Soyuz Capsule With Chris Hadfield And Expedition 35 Team Lands On Earth Safely [VIDEO]

Chris Hadfield
Chris Hadfield singing "Space Oddity." Reuters

 

Chris Hadfield and his Expedition 35 crew safely landed on Earth Monday night in a Soyuz space capsule. The Canadian commander has been tweeting throughout his five-month stay in the International Space Station, trying to rekindle the world's infatuation with astronauts.

The Russian-made Soyuz space capsule landed in 10:31 p.m. EDT in Kazakhstan, NASA tweeted, and just as Hadfield had changed his Twitter location to “Soyuz” he updated it to "Kazakhstan" once he landed in the Central Asian country. Hadfield and his companions, Russian cosmonaut Roman Romanenko and American Tom Marshburn, are currently adjusting to gravity for the first time in months.

"Boy, that was quite a ride home," Space.com quoted Hadfield as saying once on the ground.

The men were used their stay in the International Space Station to take amazing pictures of Earth's surface and conduct experiments, one of which gained notoriety. An idea was sent to Hadfield from Canadian students. They wanted to see if water would stick to a wet towel in space where there isn’t any gravity. Thanks to YouTube, the video went viral. Users watched Hadfield attempt to wring out the towel, but instead the liquid covered the commander’s hands like a gel.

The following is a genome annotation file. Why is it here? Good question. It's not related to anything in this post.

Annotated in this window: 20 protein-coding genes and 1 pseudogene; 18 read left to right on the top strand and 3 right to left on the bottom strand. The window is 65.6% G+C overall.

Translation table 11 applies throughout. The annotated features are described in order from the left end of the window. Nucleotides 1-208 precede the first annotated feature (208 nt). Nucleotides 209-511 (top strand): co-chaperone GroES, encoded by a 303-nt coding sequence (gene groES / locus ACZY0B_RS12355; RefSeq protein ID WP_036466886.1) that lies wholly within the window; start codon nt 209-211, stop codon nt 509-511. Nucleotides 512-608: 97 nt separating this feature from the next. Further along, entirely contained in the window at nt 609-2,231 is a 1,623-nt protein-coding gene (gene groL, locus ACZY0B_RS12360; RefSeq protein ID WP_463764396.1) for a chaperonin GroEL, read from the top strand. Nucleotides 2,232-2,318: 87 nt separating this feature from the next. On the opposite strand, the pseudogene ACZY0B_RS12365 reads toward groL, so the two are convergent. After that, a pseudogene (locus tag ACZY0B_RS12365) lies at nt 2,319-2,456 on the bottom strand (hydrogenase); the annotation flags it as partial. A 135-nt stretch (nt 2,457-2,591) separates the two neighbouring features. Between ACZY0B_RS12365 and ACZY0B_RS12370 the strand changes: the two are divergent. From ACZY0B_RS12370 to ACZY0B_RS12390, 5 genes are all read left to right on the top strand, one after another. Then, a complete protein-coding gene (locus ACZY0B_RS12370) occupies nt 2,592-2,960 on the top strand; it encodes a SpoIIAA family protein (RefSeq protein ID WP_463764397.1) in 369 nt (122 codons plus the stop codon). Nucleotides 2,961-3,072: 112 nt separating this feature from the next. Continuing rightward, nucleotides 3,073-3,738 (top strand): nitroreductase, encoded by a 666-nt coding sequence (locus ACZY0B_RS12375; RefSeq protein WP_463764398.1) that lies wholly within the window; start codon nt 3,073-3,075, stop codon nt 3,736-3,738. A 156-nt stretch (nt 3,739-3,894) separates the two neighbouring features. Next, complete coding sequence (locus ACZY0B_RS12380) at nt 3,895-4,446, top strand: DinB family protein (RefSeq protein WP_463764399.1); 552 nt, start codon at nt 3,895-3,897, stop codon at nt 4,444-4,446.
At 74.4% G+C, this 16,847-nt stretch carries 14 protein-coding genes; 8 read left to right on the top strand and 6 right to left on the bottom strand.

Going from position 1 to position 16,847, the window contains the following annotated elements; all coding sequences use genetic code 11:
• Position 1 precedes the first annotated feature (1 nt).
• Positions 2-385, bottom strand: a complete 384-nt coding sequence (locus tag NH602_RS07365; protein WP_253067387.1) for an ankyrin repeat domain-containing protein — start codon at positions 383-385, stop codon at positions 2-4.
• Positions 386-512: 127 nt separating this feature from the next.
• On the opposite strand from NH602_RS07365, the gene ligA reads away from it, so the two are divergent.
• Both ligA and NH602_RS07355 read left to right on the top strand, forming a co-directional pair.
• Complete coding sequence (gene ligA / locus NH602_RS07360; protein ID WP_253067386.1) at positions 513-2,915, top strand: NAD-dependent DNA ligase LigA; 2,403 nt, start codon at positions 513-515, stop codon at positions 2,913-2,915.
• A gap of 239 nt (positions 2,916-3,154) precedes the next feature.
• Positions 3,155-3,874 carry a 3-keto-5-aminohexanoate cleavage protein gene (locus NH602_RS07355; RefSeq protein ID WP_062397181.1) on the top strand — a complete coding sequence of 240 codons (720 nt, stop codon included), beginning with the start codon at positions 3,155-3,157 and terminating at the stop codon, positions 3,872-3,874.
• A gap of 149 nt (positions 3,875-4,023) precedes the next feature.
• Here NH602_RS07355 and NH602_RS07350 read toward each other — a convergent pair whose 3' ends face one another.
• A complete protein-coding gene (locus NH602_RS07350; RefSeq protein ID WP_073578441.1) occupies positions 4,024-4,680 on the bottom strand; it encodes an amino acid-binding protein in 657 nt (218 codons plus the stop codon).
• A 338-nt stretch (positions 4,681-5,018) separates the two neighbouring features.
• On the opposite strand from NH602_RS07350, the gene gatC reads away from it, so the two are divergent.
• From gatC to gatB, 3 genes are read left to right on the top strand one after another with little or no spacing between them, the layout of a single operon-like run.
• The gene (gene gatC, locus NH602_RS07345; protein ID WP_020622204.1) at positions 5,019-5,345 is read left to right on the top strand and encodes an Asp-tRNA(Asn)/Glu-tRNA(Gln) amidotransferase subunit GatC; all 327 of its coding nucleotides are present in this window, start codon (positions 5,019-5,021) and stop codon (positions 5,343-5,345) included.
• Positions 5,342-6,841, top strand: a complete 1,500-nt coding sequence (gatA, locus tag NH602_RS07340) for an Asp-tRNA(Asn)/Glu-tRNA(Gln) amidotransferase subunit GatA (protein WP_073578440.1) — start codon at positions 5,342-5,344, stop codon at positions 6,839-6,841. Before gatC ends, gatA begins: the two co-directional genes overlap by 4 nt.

Hadfield is thought to have made the first music video from space when he covered David Bowie’s “Space Oddity” as a way to say goodbye to his orbiting home. The astronaut longingly looked at the stars and floated with a guitar in hand during his rendition of Bowie’s hit.

According to Space.com, during their stay, NASA astronauts Marshburn and Chris Cassidy executed an extraordinary emergency spacewalk to fix a serious ammonia coolant leak coming from outside of the station.

During his time away from Earth, Hadfield orbited the planet 2,336 times and totaled up around 62 million miles, the space website wrote. Hadfield, Marshburn and Romanenko held hands for pictures of their Kazakhstan landing, the commander held a thumbs up smiling and other images showed the Soyuz capsule being examined. 

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